A social psychological perspective suggests that compulsive buying may be seen as an exaggerated form of a more normal search for validation through purchasing. Also, pressures from the spread of materialist values and consumer culture over the recent decades can drive people into compulsive shopping.
In a global context where we are all encouraged to "shop till we drop"—compulsive shopping inevitably poses the further question, "Minority pathology or Mass problem?" With advertisements offering not so much products as narratives (of success, glamour) to identify with, compulsive buying may seem only an extreme aspect of what consumer culture demands from us all.
Symptoms and course
Diagnostic criteria for compulsive buying have been proposed:
1. Over-preoccupation with buying.
2. Distress or impairment as a result of the activity.
While initially triggered by a perhaps mild need to feel special, the failure of compulsive shopping to actually meet such needs may lead to a vicious cycle of escalation, with sufferers experiencing the highs and lows associated with other addictions. The 'high' of the purchasing may be followed by a sense of disappointment, and of guilt, precipitating a further cycle of impulse buying. With the now addicted person increasingly feeling negative emotions like anger and stress, they may attempt to self-medicate through further purchases, followed again by regret or depression once they return home, leading to an urge for buying more. The aforementioned symptoms are aggravated further by the availability of money through access to credit cards and easy bank loans.
As debt grows, the compulsive shopping may become a more secretive act. At the point where bought goods are hidden or destroyed, because the person concerned feels so ashamed of their addiction, the price of the addiction in mental, financial and emotional terms becomes even higher.
The consequences of compulsive buying, which may persist long after a spree, can be devastating, with marriages, long-term relationships, and jobs all feeling the strain. Further problems can include ruined credit history, theft or defalcation of money, defaulted loans, general financial trouble and in some cases bankruptcy or extreme debt, as well as anxiety and a sense of life spiraling out of control. The resulting stress can lead to physical health problems and ruined relationships, or even suicide.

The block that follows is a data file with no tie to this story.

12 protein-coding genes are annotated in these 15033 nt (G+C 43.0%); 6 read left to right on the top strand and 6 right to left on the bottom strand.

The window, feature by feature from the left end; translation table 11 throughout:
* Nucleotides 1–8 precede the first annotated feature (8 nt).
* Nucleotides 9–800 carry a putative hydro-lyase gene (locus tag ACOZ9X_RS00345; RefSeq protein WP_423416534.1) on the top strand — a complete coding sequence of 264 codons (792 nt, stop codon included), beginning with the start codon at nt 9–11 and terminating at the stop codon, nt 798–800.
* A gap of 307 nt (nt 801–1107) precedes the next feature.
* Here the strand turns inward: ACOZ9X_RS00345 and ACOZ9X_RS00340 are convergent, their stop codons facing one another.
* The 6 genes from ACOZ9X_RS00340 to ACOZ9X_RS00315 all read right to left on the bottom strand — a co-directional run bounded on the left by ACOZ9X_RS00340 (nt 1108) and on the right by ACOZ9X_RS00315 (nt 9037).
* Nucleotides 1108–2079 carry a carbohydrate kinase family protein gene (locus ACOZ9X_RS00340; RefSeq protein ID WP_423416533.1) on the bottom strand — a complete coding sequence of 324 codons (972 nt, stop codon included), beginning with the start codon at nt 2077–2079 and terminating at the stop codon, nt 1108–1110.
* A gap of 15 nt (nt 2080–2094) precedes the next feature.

Treatment involves becoming conscious of the addiction through studying, therapy and group work. Research done by Michel Lejoyeux and Aviv Weinstein suggests that the best possible treatment for CBD is through cognitive behavioral therapy. They suggest that a patient first be "evaluated for psychiatric comorbidity, especially with depression, so that appropriate pharmacological treatment can be instituted." Their research indicates that patients who received cognitive behavioral therapy over 10 weeks had reduced episodes of compulsive buying and spent less time shopping as opposed to patients who did not receive this treatment (251).
Lejoyeux and Weinstein also write about pharmacological treatment and studies that question the use of drugs on CB. They declare "few controlled studies have assessed the effects of pharmacological treatment on compulsive buying, and none have shown any medication to be effective." (252) The most effective treatment is to attend therapy and group work in order to prevent continuation of this addiction.
Selective serotonin reuptake inhibitors such as fluvoxamine and citalopram may be useful in the treatment of CBD, although current evidence is mixed. Opioid antagonists such as naltrexone and nalmefene are promising potential treatments for CBD. A review concluded that evidence is limited and insufficient to support their use at present, however. Naltrexone and nalmefene have also shown effectiveness in the treatment of gambling addiction, an associated disorder.